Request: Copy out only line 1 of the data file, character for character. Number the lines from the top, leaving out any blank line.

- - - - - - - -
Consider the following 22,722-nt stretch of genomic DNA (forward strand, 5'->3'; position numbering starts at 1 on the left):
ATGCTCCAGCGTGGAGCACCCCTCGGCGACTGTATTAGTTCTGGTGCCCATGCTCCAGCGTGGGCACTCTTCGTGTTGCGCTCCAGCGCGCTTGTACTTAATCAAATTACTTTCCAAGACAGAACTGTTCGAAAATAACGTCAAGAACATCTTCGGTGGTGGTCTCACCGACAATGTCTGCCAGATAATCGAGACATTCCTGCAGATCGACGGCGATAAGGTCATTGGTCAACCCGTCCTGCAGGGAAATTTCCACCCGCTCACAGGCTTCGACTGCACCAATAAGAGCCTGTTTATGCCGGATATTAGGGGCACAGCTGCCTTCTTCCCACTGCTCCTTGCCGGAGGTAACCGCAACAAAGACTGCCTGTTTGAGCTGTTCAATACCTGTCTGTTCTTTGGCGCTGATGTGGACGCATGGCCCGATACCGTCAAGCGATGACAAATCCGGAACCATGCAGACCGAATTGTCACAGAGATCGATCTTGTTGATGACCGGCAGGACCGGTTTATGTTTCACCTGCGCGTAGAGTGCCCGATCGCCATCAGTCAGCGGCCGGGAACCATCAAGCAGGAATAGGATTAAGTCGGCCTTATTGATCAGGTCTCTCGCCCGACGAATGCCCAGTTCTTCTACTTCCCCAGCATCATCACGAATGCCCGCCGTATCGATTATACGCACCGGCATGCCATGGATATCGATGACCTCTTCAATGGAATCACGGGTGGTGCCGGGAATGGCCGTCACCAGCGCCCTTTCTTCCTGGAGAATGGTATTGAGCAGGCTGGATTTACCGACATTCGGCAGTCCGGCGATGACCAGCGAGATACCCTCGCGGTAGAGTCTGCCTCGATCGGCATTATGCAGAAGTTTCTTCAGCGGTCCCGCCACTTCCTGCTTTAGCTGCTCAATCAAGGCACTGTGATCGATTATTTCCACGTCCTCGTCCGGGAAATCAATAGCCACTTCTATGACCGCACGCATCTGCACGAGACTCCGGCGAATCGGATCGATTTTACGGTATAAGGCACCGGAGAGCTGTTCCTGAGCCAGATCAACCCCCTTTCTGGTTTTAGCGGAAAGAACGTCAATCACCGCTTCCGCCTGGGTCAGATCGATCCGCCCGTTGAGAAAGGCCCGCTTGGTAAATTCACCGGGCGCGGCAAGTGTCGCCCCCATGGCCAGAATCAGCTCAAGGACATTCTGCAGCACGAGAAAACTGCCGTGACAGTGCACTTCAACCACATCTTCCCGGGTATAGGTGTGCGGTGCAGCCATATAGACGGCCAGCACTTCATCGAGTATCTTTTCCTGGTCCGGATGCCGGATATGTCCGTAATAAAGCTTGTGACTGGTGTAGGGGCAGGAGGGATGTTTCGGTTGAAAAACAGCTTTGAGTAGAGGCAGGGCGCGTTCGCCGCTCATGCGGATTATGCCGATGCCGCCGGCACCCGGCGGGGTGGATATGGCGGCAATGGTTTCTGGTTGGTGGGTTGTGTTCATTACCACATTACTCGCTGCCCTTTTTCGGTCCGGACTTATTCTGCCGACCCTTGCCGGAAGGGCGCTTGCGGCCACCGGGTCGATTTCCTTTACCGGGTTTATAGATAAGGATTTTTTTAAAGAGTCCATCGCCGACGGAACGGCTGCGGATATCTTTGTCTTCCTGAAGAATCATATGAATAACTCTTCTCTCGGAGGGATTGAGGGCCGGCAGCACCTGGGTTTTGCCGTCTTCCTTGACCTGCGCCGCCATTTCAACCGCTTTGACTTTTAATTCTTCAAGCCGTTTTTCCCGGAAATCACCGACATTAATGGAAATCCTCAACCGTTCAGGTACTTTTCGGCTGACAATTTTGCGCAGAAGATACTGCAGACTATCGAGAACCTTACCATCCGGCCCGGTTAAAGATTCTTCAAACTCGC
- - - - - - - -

Consider the following 22,722-nt stretch of genomic DNA (forward strand, 5'->3'; position numbering starts at 1 on the left):